Saturday, April 3, 2010

Dalmore Whiskey Tasting

Richard Paterson, the 3rd generation Master Distiller for Dalmore Scotch Whiskey, came to Los Angeles last week as part of a San Francisco, Los Angeles and Las Vegas west coast tour and I was fortunate to be able to attend a tasting he hosted at the Varnish in downtown LA of various Dalmore single malts.

The afternoon began with a round of Penicillin cocktails featuring Dalmore that bartenders Eric Alperin and Devon Tarby mixed. The Penicillin is a great drink, originally created by Little Branch and Milk & Honey bartender Sam Ross. The penicillin includes fresh lemon juice, honey, ginger and scotch whiskey and was garnished with candied ginger. The cocktails were refreshing and it was a good introduction to the Dalmore by demonstrating that single malts can have a place in mixed drinks.

Paterson, the author of Goodness Nose, is an engaging and charismatic speaker/performer. He has a shtick down and got the audience involved in the tasting beyond the rote routine. He stressed the importance of smelling the whiskey before you drink it and of letting it stay in your mouth so you can fully taste the nuances of it before you swallow.

The Dalmore is produced in the Highlands of Scotland, in a distillery north of Inverness. Paterson brought 4 single malts to sample: the 12 year, the Gran Reserva, the 15 year, and the King Alexander III. The 12 year was a lighter scotch and was aged in 50% American oak and 50% Oloroso sherry casks. The Gran Reserva is aged in 60% Oloroso sherry casks and is described as being a great whiskey to drink while smoking cigars. In fact this scotch used to be known as the Cigar Malt but some confused people actually thought that this meant that tobacco was an ingredient in the whiskey. It had a rich and slightly sweet flavor and does seem suited for a postprandial treat.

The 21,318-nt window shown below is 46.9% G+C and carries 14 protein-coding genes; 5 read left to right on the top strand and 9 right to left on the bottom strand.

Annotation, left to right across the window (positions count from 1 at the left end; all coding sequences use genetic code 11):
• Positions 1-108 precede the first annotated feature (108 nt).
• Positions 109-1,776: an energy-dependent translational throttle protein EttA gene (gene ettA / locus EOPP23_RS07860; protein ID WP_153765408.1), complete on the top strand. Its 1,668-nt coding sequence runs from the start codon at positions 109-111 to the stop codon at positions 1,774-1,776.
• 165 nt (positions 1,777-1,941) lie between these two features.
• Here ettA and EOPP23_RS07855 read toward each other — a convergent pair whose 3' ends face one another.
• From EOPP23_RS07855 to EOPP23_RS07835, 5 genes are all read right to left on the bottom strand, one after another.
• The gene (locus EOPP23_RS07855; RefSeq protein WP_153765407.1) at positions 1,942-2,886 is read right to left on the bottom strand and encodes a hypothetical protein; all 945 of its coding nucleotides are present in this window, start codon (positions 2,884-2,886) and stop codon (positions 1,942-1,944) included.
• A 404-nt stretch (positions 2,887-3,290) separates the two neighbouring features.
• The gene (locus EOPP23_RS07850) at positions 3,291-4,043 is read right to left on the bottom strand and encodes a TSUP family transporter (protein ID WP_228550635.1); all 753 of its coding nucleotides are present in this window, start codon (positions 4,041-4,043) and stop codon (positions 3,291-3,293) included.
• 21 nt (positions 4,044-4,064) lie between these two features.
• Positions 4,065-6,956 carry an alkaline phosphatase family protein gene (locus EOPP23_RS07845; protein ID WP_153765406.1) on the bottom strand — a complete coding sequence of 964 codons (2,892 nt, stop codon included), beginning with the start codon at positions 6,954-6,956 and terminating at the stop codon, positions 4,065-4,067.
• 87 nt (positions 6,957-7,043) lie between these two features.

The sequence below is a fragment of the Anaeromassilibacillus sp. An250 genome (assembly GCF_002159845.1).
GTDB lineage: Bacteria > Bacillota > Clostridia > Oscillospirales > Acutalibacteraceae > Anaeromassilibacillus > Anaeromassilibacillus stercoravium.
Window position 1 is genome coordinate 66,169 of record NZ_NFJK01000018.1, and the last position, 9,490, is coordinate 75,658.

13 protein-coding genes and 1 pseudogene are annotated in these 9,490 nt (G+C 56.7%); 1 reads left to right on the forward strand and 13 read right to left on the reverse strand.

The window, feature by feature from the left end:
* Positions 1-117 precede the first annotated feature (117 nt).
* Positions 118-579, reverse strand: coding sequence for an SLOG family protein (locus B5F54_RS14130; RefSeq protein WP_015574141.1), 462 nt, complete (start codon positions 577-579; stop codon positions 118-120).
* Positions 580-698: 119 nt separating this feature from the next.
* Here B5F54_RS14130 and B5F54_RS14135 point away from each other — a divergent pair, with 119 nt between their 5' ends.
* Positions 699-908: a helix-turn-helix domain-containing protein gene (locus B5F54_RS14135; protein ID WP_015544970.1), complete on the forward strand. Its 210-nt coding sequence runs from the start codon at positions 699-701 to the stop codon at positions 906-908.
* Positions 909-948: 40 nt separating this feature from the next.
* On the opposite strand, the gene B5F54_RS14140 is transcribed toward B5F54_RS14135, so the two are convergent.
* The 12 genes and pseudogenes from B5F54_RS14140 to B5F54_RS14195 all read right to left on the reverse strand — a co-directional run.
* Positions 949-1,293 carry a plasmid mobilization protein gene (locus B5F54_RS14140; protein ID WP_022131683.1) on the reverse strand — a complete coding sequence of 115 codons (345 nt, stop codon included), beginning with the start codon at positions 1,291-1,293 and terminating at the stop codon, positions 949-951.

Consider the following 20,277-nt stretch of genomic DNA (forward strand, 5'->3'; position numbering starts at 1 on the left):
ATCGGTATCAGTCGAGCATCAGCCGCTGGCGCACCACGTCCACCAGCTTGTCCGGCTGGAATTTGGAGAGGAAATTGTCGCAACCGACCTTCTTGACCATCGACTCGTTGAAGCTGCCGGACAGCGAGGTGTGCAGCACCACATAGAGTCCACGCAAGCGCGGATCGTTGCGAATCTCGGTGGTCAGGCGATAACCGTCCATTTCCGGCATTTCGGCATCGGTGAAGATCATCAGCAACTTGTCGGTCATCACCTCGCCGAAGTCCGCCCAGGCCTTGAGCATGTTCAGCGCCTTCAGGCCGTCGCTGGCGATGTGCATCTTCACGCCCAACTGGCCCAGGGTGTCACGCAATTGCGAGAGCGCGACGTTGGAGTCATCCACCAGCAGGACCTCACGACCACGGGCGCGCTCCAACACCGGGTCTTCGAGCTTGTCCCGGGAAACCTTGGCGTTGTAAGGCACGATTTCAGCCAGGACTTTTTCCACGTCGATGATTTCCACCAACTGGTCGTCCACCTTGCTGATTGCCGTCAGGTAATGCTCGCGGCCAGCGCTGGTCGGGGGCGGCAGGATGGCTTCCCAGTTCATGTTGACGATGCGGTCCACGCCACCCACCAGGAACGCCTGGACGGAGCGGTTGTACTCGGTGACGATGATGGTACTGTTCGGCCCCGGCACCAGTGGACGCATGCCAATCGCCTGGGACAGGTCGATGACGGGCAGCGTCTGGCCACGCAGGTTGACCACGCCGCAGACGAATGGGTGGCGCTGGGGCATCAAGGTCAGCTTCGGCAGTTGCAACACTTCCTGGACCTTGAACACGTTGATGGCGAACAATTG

The third Dalmore we tried was the 15 year. This was my favorite of the tasting. The citrus flavors that are a signature of the entire Dalmore line came through along with a light spiciness. I found it to be exceptionally smooth and balanced. It was aged in Matsusalem, Apostoles and Amoroso sherry casks. I tend to favor citrus, so perhaps that is why I preferred the 15. The final whiskey of the day was the King Alexander III, named for the Scottish king whose life was saved by the Mackenzie clan and who in exchange gave the clan the right to use the stag as their emblem. The King Alexander was aged in six different casks including french wine, Madeira, Sherry, Port, Marsala and Kentucky bourbon. This whiskey also had a little bit of sweetness in the flavor, perhaps because of the port and bourbon casks. A complex flavor that held less of the citrus than the other Dalmore single malts we had sampled.

A highlight of the tasting was when the gentleman seated next to me got to sample a small amount of the most expensive single malt whiskey in the world, which combines 6 different vintages of Dalmore. A bottle retails for $175,000 according to the Nose. Online research indicated that the Dalmore 62 has sold for 32,000 GBP, which is approximately $49,000 at current exchange rates. I am not sure whether the price we were quoted was off or whether this was a different offering. In any case my table-mates and I got to sniff the glass which held the whiskey and it smelled wonderful. I'm not in the market for a bottle of spirits which costs as much as a luxury car, but if I was, this would be a great place to begin.

Dalmore has an illustrious history but had been owned for a number of years by Jim Beam, the American based bourbon producer (largest in the world) who seem to have had a policy of benign neglect. Beam sold the company in 2000 but retained North American distribution rights until the end of 2007 when producer Whyte & Mackay bought back the rights. Since then Patterson has been crossing the globe raising the profile of whiskey and of The Dalmore in particular to build up brand recognition and move the whiskey further upmarket.

Dalmore 12 year $35-49, Dalmore Gran Reserva, $49-75, Dalmore 15 Year $80-99, Dalmore King Alexander III $249
In Los Angeles, Dalmore is available at K&L Wines, Bevmo, Wally's, Wine Expo etc. note that in my quick online search, K&L wines had the best prices

You can follow Richard Paterson online & on twitter

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